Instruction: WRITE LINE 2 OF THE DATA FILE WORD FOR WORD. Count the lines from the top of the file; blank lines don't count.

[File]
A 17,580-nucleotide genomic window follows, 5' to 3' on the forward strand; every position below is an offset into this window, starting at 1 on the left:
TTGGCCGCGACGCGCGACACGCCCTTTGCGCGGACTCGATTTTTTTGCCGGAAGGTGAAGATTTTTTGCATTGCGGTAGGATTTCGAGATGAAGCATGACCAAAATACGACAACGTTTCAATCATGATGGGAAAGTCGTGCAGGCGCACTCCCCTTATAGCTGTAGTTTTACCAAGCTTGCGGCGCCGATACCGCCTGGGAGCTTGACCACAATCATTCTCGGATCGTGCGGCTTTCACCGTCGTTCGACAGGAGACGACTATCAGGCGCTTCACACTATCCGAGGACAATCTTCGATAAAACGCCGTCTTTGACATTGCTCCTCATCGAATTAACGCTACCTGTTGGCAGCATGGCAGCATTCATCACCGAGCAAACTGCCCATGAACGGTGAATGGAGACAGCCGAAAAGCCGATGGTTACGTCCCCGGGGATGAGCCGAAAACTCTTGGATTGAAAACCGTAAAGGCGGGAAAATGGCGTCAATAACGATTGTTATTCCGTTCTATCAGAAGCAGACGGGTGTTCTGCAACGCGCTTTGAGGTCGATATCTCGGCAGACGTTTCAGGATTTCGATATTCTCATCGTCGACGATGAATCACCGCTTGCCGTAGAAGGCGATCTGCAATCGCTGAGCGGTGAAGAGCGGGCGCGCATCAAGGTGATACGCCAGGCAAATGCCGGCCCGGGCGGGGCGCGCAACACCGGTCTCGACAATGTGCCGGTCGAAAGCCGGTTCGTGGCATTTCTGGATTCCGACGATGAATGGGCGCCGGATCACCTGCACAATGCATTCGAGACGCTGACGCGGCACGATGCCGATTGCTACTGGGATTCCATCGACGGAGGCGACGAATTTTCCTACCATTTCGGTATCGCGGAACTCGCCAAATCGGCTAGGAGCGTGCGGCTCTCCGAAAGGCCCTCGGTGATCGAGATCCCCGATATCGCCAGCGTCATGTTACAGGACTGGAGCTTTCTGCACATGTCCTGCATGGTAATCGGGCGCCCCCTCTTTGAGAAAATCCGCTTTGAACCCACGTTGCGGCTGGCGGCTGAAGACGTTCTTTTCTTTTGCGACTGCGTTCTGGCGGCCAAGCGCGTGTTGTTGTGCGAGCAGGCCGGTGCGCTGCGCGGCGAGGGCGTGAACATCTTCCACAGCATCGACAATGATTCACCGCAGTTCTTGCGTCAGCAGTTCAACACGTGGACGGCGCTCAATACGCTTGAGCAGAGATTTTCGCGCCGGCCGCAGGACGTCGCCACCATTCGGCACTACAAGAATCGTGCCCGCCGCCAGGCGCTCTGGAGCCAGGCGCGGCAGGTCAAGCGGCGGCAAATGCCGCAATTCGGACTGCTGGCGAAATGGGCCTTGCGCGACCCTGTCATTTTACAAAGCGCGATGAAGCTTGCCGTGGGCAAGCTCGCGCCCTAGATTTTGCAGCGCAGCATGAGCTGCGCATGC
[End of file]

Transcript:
TTGGCCGCGACGCGCGACACGCCCTTTGCGCGGACTCGATTTTTTTGCCGGAAGGTGAAGATTTTTTGCATTGCGGTAGGATTTCGAGATGAAGCATGACCAAAATACGACAACGTTTCAATCATGATGGGAAAGTCGTGCAGGCGCACTCCCCTTATAGCTGTAGTTTTACCAAGCTTGCGGCGCCGATACCGCCTGGGAGCTTGACCACAATCATTCTCGGATCGTGCGGCTTTCACCGTCGTTCGACAGGAGACGACTATCAGGCGCTTCACACTATCCGAGGACAATCTTCGATAAAACGCCGTCTTTGACATTGCTCCTCATCGAATTAACGCTACCTGTTGGCAGCATGGCAGCATTCATCACCGAGCAAACTGCCCATGAACGGTGAATGGAGACAGCCGAAAAGCCGATGGTTACGTCCCCGGGGATGAGCCGAAAACTCTTGGATTGAAAACCGTAAAGGCGGGAAAATGGCGTCAATAACGATTGTTATTCCGTTCTATCAGAAGCAGACGGGTGTTCTGCAACGCGCTTTGAGGTCGATATCTCGGCAGACGTTTCAGGATTTCGATATTCTCATCGTCGACGATGAATCACCGCTTGCCGTAGAAGGCGATCTGCAATCGCTGAGCGGTGAAGAGCGGGCGCGCATCAAGGTGATACGCCAGGCAAATGCCGGCCCGGGCGGGGCGCGCAACACCGGTCTCGACAATGTGCCGGTCGAAAGCCGGTTCGTGGCATTTCTGGATTCCGACGATGAATGGGCGCCGGATCACCTGCACAATGCATTCGAGACGCTGACGCGGCACGATGCCGATTGCTACTGGGATTCCATCGACGGAGGCGACGAATTTTCCTACCATTTCGGTATCGCGGAACTCGCCAAATCGGCTAGGAGCGTGCGGCTCTCCGAAAGGCCCTCGGTGATCGAGATCCCCGATATCGCCAGCGTCATGTTACAGGACTGGAGCTTTCTGCACATGTCCTGCATGGTAATCGGGCGCCCCCTCTTTGAGAAAATCCGCTTTGAACCCACGTTGCGGCTGGCGGCTGAAGACGTTCTTTTCTTTTGCGACTGCGTTCTGGCGGCCAAGCGCGTGTTGTTGTGCGAGCAGGCCGGTGCGCTGCGCGGCGAGGGCGTGAACATCTTCCACAGCATCGACAATGATTCACCGCAGTTCTTGCGTCAGCAGTTCAACACGTGGACGGCGCTCAATACGCTTGAGCAGAGATTTTCGCGCCGGCCGCAGGACGTCGCCACCATTCGGCACTACAAGAATCGTGCCCGCCGCCAGGCGCTCTGGAGCCAGGCGCGGCAGGTCAAGCGGCGGCAAATGCCGCAATTCGGACTGCTGGCGAAATGGGCCTTGCGCGACCCTGTCATTTTACAAAGCGCGATGAAGCTTGCCGTGGGCAAGCTCGCGCCCTAGATTTTGCAGCGCAGCATGAGCTGCGCATGC